“Because Your lovingkindkness is better than life, my lips shall praise You. Thus I will bless You while I live; I will lift up my hands in Your name. My soul shall be satisfied as with marrow and fatness, and my mouth shall praise You with joyful lips.” Psalm 63:3–5

One of the great deficits of every young person is the inability to recognize the significance of parental love. Most young people have to wait until they have children of their own to begin to truly grasp what an absolute gift of love their longsuffering parents have given to them, over and over again, year after year, even into maturity. Every stage their own child goes through enhances the sense of value of the gift of parental love. Parents give the gift of unconditional love, even when the child is insensible to the giving, because of an unspoken covenant made within the parent’s heart. It is a special day when a child thanks his parents for their love.

Parental love is impressive because it is lifelong. Parental covenant love is even more impressive when the child is unlovely because parental love is given with no guarantee of return. It cares, it endures, it hopes, it provides, it anticipates, it listens, it serves, and it extends mercy and timely help. Good parental love is perhaps the best earthly picture of God’s lovingkindness.

Our text raises an interesting thought about the lovingkindness of God. David penned these words while he was in the wilderness of Judah, in all likelihood he was on the run from a serious enemy intending to extinguish his life. I do not think that David was speaking in hyperbole, but quite literally. He valued God’s lovingkindness above his love of life.

What would cause him to utter such a thought? After all, how many unsaved people have you introduced to the love of God in the Gospel, and yet they have not trusted Christ because they loved their life rather than the loving­kindness of God? Or, how many Christians have you known who would rather live and love their own lives as they see fit, rather than place their lives and the keeping of them, in the Father’s hands? Our Lord teaches in Matthew 16:25f, “For whoever desires to save his life will lose it, but whoever loves his life for my sake will find it. For what profit is it to a man if he gains the whole world, and loses his own soul? For what will a man give in exchange for his soul?” Jesus is not teaching that all believers should be clamoring for a martyr’s fate, but rather we ought to take great comfort that what we place in God’s hands, He assuredly treasures and restores.

David valued God’s promise and provision over his own person and plans. He could not conceive of living his life in the absence of God’s covenant, loyal love. What’s more, he had lived long enough in the delightful providence of God’s covenant, loyal love that he knew the character, benefits, and advantage of it.

The character of God’s lovingkindness is the same to every saint through time and eternity. Isaiah 63:7 states, “I will mention the lovingkindnesses of the LORD and the praises of the LORD…according to the multitude of His lovingkindnesses.” God’s covenant, loyal love was lavishly poured out on the Old Testament saints just as God lavishly pours out His covenant, loyal love on New Testament believers. The famous passage in Ephesians 2 concerning the gracious gift of eternal life hinges on God’s covenant, loyal love through the sacrifice of Jesus Christ as stated in verse 7: “that in the ages to come He might show the exceeding riches of His grace in His kindness toward us in Christ Jesus.” Titus 3:4ff reveals more about this: “But when the kindness and the love of God our Savior toward man appeared, not by works of righteousness which we have done, but according to His mercy He saved us, through the washing of regeneration and renewing of the Holy Spirit, whom He poured out on us abundantly through Jesus Christ our Savior.”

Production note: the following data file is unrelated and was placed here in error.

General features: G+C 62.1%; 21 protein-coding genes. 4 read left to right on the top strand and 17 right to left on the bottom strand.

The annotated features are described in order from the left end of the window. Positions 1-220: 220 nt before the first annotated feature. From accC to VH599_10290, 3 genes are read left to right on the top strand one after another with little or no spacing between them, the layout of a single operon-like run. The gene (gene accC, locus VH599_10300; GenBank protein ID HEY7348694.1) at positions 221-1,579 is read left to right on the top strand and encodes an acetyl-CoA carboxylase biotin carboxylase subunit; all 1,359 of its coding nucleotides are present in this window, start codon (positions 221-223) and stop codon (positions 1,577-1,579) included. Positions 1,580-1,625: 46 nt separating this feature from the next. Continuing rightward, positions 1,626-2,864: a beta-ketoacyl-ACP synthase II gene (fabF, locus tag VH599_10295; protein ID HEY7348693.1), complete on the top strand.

Not only is the character of God’s loving­kindness revealed as good and sacrificial, it is also revealed as marvelous (Psalm 17:7) and great (Nehemiah 9:17). His lovingkindness is merciful (Psalm 117) and it is everlasting (Isaiah 54:8).

Once a man is saved from his sins through the shed blood of Jesus Christ, he is made spiritually aware of the benefits of God’s lovingkindness. Every believer needs to make it a habit to actively identify the benefits he is daily receiving, and in so doing learn to praise his heavenly Father. Psalm 107:43 explains this needful habit: “Whoever is wise will observe these things, and they will understand the lovingkindness of the LORD.” C. H. Spurgeon said of this verse, “Those who notice providences shall never be long without a providence to notice.”

The benefits of God’s lovingkindnesses take the shape of spiritual quickening (Psalm 119:88), preservation (Psalm 40:11), comfort (Psalm 119:76), being drawn to Him (Jeremiah 31:3), mercy (Psalm 51:1), and strengthening in trial and affliction (Psalm 42:7f).

The advantage that is yours, believer, in the lovingkindness of your Father’s love is echoed in Psalm 89:33f: “Nevertheless My lovingkindness I will not utterly take from him, nor allow My faithfulness to fail. My covenant I will not break, nor alter the word that has gone out of My lips.”

Receiving that kind of “God-sized” loving­kindness is enough to set your heart singing His praises, and enough to cause you to say that you value His lovingkindness toward you greater than life itself! Trust and obey.